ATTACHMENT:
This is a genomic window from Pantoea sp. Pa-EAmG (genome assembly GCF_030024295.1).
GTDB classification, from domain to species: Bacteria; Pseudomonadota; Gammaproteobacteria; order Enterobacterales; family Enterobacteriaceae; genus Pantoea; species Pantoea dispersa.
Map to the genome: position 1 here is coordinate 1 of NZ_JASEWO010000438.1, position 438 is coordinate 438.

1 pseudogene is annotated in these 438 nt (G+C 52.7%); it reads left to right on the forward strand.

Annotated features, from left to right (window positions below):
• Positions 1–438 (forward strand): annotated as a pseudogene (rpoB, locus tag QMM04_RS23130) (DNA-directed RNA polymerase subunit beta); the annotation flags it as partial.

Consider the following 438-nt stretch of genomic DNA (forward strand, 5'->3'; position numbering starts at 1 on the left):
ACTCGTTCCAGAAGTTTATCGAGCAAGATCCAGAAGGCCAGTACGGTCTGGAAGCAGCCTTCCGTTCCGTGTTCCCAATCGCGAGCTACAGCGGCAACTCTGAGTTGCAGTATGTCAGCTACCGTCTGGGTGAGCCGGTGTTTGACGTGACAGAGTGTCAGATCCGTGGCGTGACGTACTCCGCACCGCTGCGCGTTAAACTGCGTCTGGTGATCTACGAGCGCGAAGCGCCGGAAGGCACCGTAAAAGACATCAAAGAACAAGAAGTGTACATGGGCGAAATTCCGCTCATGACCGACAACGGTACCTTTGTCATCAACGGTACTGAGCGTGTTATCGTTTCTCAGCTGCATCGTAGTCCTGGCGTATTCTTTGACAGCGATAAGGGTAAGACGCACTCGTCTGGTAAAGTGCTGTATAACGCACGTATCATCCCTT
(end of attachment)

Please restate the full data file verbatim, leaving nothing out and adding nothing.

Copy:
This is a genomic window from Pantoea sp. Pa-EAmG (genome assembly GCF_030024295.1).
GTDB classification, from domain to species: Bacteria; Pseudomonadota; Gammaproteobacteria; order Enterobacterales; family Enterobacteriaceae; genus Pantoea; species Pantoea dispersa.
Map to the genome: position 1 here is coordinate 1 of NZ_JASEWO010000438.1, position 438 is coordinate 438.

1 pseudogene is annotated in these 438 nt (G+C 52.7%); it reads left to right on the forward strand.

Annotated features, from left to right (window positions below):
• Positions 1–438 (forward strand): annotated as a pseudogene (rpoB, locus tag QMM04_RS23130) (DNA-directed RNA polymerase subunit beta); the annotation flags it as partial.

Consider the following 438-nt stretch of genomic DNA (forward strand, 5'->3'; position numbering starts at 1 on the left):
ACTCGTTCCAGAAGTTTATCGAGCAAGATCCAGAAGGCCAGTACGGTCTGGAAGCAGCCTTCCGTTCCGTGTTCCCAATCGCGAGCTACAGCGGCAACTCTGAGTTGCAGTATGTCAGCTACCGTCTGGGTGAGCCGGTGTTTGACGTGACAGAGTGTCAGATCCGTGGCGTGACGTACTCCGCACCGCTGCGCGTTAAACTGCGTCTGGTGATCTACGAGCGCGAAGCGCCGGAAGGCACCGTAAAAGACATCAAAGAACAAGAAGTGTACATGGGCGAAATTCCGCTCATGACCGACAACGGTACCTTTGTCATCAACGGTACTGAGCGTGTTATCGTTTCTCAGCTGCATCGTAGTCCTGGCGTATTCTTTGACAGCGATAAGGGTAAGACGCACTCGTCTGGTAAAGTGCTGTATAACGCACGTATCATCCCTT